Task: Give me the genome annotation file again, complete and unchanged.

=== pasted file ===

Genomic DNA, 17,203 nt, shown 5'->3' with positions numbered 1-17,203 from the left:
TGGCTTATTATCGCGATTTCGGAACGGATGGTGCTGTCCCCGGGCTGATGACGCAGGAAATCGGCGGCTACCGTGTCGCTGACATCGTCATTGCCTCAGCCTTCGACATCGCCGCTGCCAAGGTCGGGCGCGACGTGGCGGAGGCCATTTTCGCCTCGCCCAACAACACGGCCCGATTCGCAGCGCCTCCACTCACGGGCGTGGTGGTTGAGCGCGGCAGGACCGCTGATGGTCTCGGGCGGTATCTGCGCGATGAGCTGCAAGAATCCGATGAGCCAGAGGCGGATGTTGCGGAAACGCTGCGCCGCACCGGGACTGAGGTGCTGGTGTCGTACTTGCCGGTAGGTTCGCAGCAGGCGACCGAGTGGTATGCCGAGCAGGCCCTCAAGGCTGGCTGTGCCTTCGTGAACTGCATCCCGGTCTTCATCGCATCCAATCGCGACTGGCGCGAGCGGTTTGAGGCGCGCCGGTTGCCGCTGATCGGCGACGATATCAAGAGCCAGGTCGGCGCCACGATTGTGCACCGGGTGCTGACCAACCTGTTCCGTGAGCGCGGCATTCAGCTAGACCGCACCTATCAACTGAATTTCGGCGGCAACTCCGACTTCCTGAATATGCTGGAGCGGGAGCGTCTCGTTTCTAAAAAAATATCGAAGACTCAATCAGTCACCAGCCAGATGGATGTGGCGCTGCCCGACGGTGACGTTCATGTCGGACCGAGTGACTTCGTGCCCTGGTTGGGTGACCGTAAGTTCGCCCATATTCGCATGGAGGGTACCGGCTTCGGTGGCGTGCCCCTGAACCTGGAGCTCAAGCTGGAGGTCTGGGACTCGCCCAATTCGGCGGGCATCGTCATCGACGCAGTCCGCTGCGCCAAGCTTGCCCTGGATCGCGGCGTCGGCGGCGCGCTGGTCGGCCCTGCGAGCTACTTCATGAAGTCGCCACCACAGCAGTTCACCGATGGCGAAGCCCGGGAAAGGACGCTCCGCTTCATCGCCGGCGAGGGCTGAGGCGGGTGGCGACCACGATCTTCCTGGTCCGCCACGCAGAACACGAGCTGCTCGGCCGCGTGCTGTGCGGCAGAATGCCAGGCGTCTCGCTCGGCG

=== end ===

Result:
Genomic DNA, 17,203 nt, shown 5'->3' with positions numbered 1-17,203 from the left:
TGGCTTATTATCGCGATTTCGGAACGGATGGTGCTGTCCCCGGGCTGATGACGCAGGAAATCGGCGGCTACCGTGTCGCTGACATCGTCATTGCCTCAGCCTTCGACATCGCCGCTGCCAAGGTCGGGCGCGACGTGGCGGAGGCCATTTTCGCCTCGCCCAACAACACGGCCCGATTCGCAGCGCCTCCACTCACGGGCGTGGTGGTTGAGCGCGGCAGGACCGCTGATGGTCTCGGGCGGTATCTGCGCGATGAGCTGCAAGAATCCGATGAGCCAGAGGCGGATGTTGCGGAAACGCTGCGCCGCACCGGGACTGAGGTGCTGGTGTCGTACTTGCCGGTAGGTTCGCAGCAGGCGACCGAGTGGTATGCCGAGCAGGCCCTCAAGGCTGGCTGTGCCTTCGTGAACTGCATCCCGGTCTTCATCGCATCCAATCGCGACTGGCGCGAGCGGTTTGAGGCGCGCCGGTTGCCGCTGATCGGCGACGATATCAAGAGCCAGGTCGGCGCCACGATTGTGCACCGGGTGCTGACCAACCTGTTCCGTGAGCGCGGCATTCAGCTAGACCGCACCTATCAACTGAATTTCGGCGGCAACTCCGACTTCCTGAATATGCTGGAGCGGGAGCGTCTCGTTTCTAAAAAAATATCGAAGACTCAATCAGTCACCAGCCAGATGGATGTGGCGCTGCCCGACGGTGACGTTCATGTCGGACCGAGTGACTTCGTGCCCTGGTTGGGTGACCGTAAGTTCGCCCATATTCGCATGGAGGGTACCGGCTTCGGTGGCGTGCCCCTGAACCTGGAGCTCAAGCTGGAGGTCTGGGACTCGCCCAATTCGGCGGGCATCGTCATCGACGCAGTCCGCTGCGCCAAGCTTGCCCTGGATCGCGGCGTCGGCGGCGCGCTGGTCGGCCCTGCGAGCTACTTCATGAAGTCGCCACCACAGCAGTTCACCGATGGCGAAGCCCGGGAAAGGACGCTCCGCTTCATCGCCGGCGAGGGCTGAGGCGGGTGGCGACCACGATCTTCCTGGTCCGCCACGCAGAACACGAGCTGCTCGGCCGCGTGCTGTGCGGCAGAATGCCAGGCGTCTCGCTCGGCG